In the pre-digital days, casting had to be done in person and some agencies still like to do it that way. But now most casting for day players and recurring roles are done digitally. This saves an enormous amount of time and money. This is also how Feldstein/Paris can do so much work without staff.
“They’re rising stars and I think they’ve earned it,” said Ric Reitz, president of actors’ union SAG-AFTRA Atlanta. “It’s a new generation, a new time and a new style.”
On Netflix’s “Ozark” starring Jason Bateman and Laura Linney, Feldstein|Paris cast many of the secondary characters such strip club owner Bobby Dean (Adam Boyer), the pastor’s pregnant wife Grace Young (Bethany Anne Lind) and hapless realtor Sam Dermody (Kevin Johnson). “We got a lot of nice big roles,” said Paris. Season two returns August 31.
“I’m really happy with the local casting,” said Patrick Markey, an “Ozark” producer. “I’ve been getting calls from other producers. They’re all asking about the local Atlanta talent base. We have to recommend them. They have great taste and they deliver.”
They also cast many of the quirky roles on FX’s “Atlanta.” “We found a lot of true Atlantans to be in it,” Paris said. “Ninety five percent of the new cast you see each season is local.” For instance, all the kid roles in the flashback episode were cast by them, including middle-school versions of Earn and Alfred. “Everyone was super happy,” Paris said.
Feldstein|Paris do not generally contact actors directly. Rather, they work through local talent agencies such as the People Store, Paris’ former employer Houghton Talent and Atlanta Models & Talent. Those agencies will suggest actors who fit whatever roles the films and TV shows are seeking.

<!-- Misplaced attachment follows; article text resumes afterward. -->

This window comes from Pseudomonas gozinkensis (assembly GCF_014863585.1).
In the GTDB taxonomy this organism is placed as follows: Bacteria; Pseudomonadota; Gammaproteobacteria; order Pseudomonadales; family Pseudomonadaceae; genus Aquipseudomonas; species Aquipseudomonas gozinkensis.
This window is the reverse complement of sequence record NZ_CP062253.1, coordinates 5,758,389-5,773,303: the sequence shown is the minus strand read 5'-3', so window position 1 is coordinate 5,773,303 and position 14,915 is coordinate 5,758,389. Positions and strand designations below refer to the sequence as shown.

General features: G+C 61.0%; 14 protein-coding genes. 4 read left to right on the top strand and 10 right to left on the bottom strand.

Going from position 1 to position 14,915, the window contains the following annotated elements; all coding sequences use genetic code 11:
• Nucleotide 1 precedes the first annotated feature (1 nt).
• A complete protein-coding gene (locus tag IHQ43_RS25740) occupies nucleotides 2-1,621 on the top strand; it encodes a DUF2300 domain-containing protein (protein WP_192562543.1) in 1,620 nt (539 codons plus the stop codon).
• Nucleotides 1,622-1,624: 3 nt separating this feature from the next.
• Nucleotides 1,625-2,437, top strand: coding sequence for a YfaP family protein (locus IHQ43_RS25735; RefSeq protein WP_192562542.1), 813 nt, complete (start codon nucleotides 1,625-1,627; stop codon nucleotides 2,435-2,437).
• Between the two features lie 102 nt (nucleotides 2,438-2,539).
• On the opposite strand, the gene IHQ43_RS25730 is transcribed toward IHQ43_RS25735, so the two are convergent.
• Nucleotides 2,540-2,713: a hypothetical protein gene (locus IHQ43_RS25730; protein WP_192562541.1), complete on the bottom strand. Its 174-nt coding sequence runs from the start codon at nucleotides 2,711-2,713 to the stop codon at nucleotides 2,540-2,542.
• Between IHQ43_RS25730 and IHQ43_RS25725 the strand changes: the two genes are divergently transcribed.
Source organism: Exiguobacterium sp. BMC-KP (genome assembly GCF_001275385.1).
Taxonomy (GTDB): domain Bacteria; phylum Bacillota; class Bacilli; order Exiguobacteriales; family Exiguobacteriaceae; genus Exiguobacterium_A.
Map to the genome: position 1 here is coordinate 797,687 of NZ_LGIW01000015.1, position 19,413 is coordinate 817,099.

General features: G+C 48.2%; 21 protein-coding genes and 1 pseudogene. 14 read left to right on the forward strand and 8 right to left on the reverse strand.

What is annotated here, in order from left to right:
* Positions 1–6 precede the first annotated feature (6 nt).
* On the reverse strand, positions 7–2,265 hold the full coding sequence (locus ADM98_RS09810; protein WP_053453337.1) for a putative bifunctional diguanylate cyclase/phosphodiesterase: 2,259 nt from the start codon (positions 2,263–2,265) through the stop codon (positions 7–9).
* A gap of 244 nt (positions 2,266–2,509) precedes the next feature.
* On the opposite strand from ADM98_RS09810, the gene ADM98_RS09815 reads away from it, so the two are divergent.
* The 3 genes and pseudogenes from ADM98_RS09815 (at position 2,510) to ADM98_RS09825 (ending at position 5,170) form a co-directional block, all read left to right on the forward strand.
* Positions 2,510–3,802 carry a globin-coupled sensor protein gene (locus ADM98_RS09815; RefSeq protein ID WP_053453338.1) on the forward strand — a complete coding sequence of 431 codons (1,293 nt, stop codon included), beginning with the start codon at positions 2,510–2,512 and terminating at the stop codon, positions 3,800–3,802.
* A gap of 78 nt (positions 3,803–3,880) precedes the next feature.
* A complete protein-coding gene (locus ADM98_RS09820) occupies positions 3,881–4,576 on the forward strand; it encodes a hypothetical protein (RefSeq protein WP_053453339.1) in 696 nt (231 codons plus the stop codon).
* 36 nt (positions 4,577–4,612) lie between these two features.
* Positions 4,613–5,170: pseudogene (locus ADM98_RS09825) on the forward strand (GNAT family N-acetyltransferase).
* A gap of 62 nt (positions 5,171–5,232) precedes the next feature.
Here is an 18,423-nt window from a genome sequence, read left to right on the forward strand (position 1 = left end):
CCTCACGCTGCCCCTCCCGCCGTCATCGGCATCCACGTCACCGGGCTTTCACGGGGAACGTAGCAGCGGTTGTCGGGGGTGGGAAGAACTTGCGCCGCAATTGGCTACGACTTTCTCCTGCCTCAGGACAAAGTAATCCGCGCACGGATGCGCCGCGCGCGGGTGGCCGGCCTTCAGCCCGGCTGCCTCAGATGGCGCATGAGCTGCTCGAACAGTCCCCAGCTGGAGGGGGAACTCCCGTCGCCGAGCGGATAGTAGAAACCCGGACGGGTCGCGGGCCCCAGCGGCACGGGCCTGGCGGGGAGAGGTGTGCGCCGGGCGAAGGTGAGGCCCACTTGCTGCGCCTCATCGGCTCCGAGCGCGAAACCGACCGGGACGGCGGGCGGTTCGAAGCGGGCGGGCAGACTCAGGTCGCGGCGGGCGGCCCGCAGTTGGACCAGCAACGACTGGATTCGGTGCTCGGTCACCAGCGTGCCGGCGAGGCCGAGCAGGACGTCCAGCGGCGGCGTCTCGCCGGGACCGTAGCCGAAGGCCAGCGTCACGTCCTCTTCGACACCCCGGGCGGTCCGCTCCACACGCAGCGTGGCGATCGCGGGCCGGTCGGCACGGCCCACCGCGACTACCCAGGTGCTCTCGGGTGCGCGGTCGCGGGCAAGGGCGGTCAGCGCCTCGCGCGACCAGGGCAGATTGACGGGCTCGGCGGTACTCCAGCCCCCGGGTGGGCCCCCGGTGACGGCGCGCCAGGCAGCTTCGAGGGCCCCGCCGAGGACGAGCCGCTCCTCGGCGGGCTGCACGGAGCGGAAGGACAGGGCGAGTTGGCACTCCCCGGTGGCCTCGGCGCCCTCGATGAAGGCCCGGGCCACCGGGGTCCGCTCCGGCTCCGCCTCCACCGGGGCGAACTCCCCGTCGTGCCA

But they are always open to meeting new actors and agents. They will occasionally send out Tweets saying they will be at a particular restaurant in a few hours, come on by!
As the talent pool in Atlanta has deepened, Paris said they have an easier time booking beefier, bigger roles for local actors. Atlanta has become a magnet for thespians nationwide. SAG-AFTRA Atlanta said membership has swelled to about 2,200 members vs. about 700 to 800 ten years ago.
“Some actors are getting four or five auditions a week,” Bennett said. There are some actors who try to book every TV show that shoots in town. You could potentially get a day in everything.”
“Brave producers have let us spread our wings,” Paris added.
Atlanta actor Steve Coulter, whose credits include “House of Cards,” “The Walking Dead” and “What to Expect When You’re Expecting,” said Feldstein|Paris has “really raised the industry’s awareness of the talent pool in Atlanta. They really love actors and it shows in their work. They’ll push to cast local actors in larger roles.” They have brought him in for dozens of auditions and he recently nabbed a fun recurring role on IFC’s “Brockmire.”
Films and TV shows also save a lot of money by hiring what is defined as a “local” actor. Union rules define “local” as a 60-mile radius from the production base who do not need to be housed or flown in. “There is a lot of benefit for hiring local,” Paris said.
Before starting their two-person firm, Paris was a talent agent and Bennett spent several years at well-established Fincannon and Associates, which casts “The Walking Dead.” As the tax credits were starting to heat up the local TV and film scene, the two decided to combine forces and start their own Atlanta-based operation.
“When we started there was a vacuum,” Paris said. “We filled a void.” Early on, they did NBC’s “Revolution,” CBS’s “Reckless” and Fox’s “Sleepy Hollow.” And as their reputation built, they were able to nab the two big Netflix shows and “Atlanta” as well as Dwayne Johnson movies “Rampage” and the upcoming “Jungle Cruise.”
And they manage to do all this while each juggling marriages and two young children, born just weeks from each other. They also socialize when not working, playing mixed doubles on both ALTA and a T2 flex league. “Tara is the better athlete,” Paris noted. “I’m the better tennis player.”